Soriano does a great job protecting the paint — in his first season at St. John’s, he held opponents to 42.2% FG in the paint. He followed that up in year two, by holding opponents to just 38.7% FG in the paint. This is due to a combination of his post defense and his awareness as a help defender. Although his average of 1.3 blocks per game may seem pedestrian, he is an effective help defender who deters drives and contests attempts at the rim while playing vertically. Soriano also excels as a rebounder, using his strong frame to hold off opponents, evidenced by his 7.5 defensive RPG in 2022-23, good for #9 in the country.

Top Transfers

Steven Ashworth

6’1” Guard | Creighton | Senior

Ashworth is a great fit for Coach McDermott's fast-paced system, as he can play effectively on or off the ball while providing reliable floor spacing and an ability to be a consistent playmaker for his team. A career 40% three-point shooter at Utah State, he knocked down a career-high 43% 3FG on a healthy 7 attempts per game last season, ranking #6 in 3PT% and #15 in attempts nationally. Although Ashworth can struggle to finish at the rim, converting only 47.5% of his attempts in 2022-23, he helps balance things by shooting an impressive 56% from mid-range.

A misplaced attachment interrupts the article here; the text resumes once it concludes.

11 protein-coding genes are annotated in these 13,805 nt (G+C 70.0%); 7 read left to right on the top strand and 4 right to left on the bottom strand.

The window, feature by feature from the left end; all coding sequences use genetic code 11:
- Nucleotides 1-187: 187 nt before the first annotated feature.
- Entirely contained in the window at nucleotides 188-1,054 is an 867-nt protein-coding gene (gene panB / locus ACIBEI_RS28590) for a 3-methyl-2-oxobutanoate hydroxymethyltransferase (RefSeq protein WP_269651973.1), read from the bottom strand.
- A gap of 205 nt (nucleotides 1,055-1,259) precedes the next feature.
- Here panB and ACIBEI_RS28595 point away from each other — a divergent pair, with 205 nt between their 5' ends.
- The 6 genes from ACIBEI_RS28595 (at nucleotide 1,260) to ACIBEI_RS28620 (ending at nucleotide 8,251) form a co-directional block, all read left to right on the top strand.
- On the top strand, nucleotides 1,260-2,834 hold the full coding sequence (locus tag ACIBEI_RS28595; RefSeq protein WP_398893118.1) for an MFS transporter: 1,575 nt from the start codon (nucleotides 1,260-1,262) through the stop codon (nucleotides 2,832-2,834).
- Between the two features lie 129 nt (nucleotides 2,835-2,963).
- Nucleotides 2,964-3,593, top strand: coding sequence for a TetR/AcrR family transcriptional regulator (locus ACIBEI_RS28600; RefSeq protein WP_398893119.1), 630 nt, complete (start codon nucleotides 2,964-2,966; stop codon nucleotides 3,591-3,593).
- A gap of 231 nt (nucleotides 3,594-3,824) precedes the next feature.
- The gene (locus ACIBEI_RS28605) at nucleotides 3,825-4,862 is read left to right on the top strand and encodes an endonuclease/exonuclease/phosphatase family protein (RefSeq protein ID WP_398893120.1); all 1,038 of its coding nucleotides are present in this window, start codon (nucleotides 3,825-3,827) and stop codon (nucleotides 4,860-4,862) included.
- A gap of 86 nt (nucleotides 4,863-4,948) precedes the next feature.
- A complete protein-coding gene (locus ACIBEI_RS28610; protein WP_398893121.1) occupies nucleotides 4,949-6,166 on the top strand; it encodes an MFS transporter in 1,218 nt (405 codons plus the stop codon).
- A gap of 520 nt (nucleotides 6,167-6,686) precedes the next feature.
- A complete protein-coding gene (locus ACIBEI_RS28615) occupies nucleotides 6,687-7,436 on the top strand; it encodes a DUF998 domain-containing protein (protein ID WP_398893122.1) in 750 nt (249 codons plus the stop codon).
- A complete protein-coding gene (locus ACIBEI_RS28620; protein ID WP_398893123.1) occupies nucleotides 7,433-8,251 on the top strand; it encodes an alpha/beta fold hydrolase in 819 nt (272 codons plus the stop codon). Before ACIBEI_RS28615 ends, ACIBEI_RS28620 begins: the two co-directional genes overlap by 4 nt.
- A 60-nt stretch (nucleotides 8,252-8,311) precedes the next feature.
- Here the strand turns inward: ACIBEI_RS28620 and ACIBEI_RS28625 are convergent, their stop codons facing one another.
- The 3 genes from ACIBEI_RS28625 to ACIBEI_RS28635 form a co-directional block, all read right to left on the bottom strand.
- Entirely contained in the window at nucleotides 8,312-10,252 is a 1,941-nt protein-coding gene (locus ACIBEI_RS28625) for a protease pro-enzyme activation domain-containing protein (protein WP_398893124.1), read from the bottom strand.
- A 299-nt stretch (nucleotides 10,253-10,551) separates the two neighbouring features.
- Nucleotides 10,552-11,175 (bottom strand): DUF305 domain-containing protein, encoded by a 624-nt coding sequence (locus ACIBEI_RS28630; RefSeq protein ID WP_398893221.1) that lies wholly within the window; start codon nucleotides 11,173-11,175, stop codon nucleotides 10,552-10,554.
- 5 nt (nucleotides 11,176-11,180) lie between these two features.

Off the ball, Ashworth has excelled coming off hand-offs, converting 60% of his attempts at the rim and 75% of his mid-range attempts resulting from a hand-off. He has improved as a creator year over year and averaged 4.5 APG last season, showing his high BBIQ and decision making while ranking #26 nationally in A:TO.

TJ Bamba

6’5” Guard | Villanova | Junior

Bamba is one of four transfers Villanova is bringing in to help get them back to the NCAA tournament. Playing in a system that thrives off of ball movement and cutting, Bamba can step in and make an immediate impact on the offensive end. The Wildcats will benefit from his ability to swing the momentum of games with his scoring and as a playmaker off the dribble. Last season at Washington State, he shot 37.2% 3FG and on catch-and-shoot attempts that rose to 47.9%. He’s also historically demonstrated his ability to initiate offense in pick-and-roll situations, using his body to create contact with the primary defender as he engages the big, getting to his floater with ease.

Tyler Burton

6’7” Forward | Villanova | Senior